There’s a lot of concern on the geopolitical stage that Russian President Vladimir Putin may follow his Chinese counterpart in electing himself as leader for life.
But for investors, that certainty has become a sure thing, as has a “managed economy.
For all the talk about starving Vladimir Putin and, inevitably, Russia of financial resources with sanctions on major state-run companies, Russian bonds have become a must-have.
Not only in Europe where yields are nearly zero, but also among American global bond fund managers that want to get paid for holding debt.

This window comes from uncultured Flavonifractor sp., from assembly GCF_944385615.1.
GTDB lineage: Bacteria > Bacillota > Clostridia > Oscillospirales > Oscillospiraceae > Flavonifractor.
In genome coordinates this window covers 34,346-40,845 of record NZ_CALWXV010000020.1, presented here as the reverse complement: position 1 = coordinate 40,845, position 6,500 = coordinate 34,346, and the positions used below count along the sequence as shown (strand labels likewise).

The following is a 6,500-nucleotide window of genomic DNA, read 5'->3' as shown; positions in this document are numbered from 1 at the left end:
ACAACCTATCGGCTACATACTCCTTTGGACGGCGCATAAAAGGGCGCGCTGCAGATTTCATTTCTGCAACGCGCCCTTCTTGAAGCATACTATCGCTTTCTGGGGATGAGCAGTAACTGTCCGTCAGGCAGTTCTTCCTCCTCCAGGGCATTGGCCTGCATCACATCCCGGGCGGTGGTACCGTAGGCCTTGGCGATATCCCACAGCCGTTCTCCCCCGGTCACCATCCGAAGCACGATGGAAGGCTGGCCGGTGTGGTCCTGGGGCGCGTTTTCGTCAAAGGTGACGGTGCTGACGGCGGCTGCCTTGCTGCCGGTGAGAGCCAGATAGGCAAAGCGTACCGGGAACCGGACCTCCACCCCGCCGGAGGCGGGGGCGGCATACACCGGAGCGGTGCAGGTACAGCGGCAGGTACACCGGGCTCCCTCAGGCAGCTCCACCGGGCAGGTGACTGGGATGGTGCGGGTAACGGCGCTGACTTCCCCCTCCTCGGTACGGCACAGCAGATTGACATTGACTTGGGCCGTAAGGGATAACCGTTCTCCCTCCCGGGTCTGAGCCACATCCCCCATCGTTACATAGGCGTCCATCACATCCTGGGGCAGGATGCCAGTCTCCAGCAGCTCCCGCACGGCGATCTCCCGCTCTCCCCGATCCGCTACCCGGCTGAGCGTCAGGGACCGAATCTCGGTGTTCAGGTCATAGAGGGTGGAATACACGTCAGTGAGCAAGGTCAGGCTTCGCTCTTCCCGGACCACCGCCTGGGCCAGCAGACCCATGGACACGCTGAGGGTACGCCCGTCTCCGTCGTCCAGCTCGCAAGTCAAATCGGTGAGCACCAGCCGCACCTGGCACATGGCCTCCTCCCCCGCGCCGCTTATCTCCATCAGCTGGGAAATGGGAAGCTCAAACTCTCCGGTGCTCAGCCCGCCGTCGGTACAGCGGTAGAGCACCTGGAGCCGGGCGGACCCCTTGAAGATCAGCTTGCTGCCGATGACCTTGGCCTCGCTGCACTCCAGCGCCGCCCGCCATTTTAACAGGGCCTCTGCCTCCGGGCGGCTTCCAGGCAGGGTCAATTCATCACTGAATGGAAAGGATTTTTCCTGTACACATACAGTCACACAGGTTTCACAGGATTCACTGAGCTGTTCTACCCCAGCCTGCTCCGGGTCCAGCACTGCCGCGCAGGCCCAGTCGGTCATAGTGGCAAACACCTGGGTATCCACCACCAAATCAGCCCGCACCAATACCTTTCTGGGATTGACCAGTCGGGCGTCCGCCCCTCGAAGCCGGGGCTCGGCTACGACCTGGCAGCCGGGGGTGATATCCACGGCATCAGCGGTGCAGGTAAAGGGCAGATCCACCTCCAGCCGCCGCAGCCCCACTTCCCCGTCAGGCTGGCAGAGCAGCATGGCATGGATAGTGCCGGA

Considering there is about $15 trillion worth of negative-yielding bonds out there, Russia’s 10-year sovereign looks great to everyone, except to the most scornful of the anti-Russia crowd, at around 6.4% in rubles.
Russia’s 2027 dollar-bond pays 4.25% interest. Germany doesn’t pay at all, and instead yields -0.35%. The U.S. 10-year Treasury bond yields just 1.8%. Those countries also have debt burdens that can spook long-term investors. Russia has practically no debt at all.